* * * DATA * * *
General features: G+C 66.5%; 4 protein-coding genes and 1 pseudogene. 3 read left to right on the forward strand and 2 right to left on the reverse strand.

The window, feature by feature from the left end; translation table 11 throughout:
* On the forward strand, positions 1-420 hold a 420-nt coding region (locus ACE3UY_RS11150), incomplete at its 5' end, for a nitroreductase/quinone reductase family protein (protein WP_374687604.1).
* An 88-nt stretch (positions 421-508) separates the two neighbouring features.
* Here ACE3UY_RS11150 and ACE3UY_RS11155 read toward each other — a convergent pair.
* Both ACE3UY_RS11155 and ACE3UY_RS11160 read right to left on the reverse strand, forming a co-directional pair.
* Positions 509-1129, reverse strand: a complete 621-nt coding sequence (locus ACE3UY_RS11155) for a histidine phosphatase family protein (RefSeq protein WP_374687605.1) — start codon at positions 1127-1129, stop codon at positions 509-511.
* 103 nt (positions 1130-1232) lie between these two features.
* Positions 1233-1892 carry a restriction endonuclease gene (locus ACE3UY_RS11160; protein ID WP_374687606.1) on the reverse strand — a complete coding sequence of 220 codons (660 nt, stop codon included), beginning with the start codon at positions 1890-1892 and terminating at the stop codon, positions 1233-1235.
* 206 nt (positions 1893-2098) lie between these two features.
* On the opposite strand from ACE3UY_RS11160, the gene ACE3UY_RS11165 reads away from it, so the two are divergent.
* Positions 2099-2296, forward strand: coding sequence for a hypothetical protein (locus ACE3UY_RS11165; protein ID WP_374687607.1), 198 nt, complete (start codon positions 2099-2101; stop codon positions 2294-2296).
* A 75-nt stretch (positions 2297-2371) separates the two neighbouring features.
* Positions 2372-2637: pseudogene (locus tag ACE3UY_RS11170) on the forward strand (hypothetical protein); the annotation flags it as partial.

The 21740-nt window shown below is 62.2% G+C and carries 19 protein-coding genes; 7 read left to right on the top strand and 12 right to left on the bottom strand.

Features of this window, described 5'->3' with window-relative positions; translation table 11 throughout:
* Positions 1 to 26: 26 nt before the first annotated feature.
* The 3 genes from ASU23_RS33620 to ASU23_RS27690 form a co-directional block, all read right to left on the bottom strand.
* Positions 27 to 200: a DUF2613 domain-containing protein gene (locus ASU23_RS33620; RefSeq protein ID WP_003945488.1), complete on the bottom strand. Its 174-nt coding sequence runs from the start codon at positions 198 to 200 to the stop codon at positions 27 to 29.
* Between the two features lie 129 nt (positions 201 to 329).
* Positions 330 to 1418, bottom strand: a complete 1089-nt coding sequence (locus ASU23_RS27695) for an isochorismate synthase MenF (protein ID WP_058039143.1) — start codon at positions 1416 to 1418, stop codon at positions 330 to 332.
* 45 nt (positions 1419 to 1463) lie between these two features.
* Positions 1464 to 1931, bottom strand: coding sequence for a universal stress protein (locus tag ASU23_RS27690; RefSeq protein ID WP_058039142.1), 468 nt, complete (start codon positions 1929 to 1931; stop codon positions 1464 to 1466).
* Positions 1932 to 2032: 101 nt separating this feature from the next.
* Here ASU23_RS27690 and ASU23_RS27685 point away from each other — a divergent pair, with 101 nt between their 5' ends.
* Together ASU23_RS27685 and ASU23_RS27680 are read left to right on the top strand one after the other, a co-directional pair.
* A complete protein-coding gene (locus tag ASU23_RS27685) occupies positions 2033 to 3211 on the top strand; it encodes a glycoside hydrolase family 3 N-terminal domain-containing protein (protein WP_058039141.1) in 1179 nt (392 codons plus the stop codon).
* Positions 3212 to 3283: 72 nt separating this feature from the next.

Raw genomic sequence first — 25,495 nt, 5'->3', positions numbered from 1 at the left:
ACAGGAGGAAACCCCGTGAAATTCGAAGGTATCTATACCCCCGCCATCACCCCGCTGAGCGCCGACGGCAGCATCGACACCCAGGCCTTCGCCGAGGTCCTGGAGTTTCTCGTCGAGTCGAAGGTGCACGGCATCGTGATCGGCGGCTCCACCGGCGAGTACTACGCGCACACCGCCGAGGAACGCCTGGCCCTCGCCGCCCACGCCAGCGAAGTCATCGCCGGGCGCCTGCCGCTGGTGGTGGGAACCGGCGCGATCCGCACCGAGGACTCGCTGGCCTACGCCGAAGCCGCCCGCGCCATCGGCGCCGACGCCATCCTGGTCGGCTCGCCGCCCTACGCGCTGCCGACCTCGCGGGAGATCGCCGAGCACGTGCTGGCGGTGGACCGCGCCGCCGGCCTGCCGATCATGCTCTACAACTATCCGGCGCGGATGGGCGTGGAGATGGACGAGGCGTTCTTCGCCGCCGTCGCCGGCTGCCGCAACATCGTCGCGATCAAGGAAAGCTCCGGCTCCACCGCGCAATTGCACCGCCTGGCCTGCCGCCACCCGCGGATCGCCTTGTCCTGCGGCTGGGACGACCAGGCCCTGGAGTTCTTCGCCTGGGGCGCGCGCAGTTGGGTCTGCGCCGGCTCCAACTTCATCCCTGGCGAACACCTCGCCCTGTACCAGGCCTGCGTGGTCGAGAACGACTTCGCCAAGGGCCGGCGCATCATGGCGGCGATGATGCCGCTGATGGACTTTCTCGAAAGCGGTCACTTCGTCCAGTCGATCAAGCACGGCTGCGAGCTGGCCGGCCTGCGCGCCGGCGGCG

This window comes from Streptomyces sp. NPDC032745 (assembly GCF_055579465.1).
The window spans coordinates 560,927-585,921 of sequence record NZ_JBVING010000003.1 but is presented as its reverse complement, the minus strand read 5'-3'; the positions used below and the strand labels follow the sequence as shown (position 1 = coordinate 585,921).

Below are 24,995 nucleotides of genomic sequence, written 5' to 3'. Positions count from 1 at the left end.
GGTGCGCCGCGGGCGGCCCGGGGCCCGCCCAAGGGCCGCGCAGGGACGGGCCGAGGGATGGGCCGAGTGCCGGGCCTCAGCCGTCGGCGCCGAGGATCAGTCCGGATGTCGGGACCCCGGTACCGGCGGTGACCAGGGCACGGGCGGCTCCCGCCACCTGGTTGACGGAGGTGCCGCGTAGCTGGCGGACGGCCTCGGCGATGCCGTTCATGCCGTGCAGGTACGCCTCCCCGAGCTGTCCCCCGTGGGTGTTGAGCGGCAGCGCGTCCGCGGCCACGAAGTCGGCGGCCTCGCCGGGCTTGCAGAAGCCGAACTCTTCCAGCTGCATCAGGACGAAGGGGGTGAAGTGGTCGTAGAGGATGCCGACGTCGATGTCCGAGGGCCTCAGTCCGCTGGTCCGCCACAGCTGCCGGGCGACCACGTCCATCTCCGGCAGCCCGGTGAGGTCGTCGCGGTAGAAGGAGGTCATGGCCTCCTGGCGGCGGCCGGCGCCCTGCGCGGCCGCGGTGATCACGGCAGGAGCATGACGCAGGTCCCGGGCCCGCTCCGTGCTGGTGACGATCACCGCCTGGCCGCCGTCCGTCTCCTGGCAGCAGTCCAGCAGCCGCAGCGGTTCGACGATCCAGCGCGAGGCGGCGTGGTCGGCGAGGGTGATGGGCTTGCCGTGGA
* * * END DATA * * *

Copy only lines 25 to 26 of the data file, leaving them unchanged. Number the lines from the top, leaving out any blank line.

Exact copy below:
* Here ASU23_RS27690 and ASU23_RS27685 point away from each other — a divergent pair, with 101 nt between their 5' ends.
* Together ASU23_RS27685 and ASU23_RS27680 are read left to right on the top strand one after the other, a co-directional pair.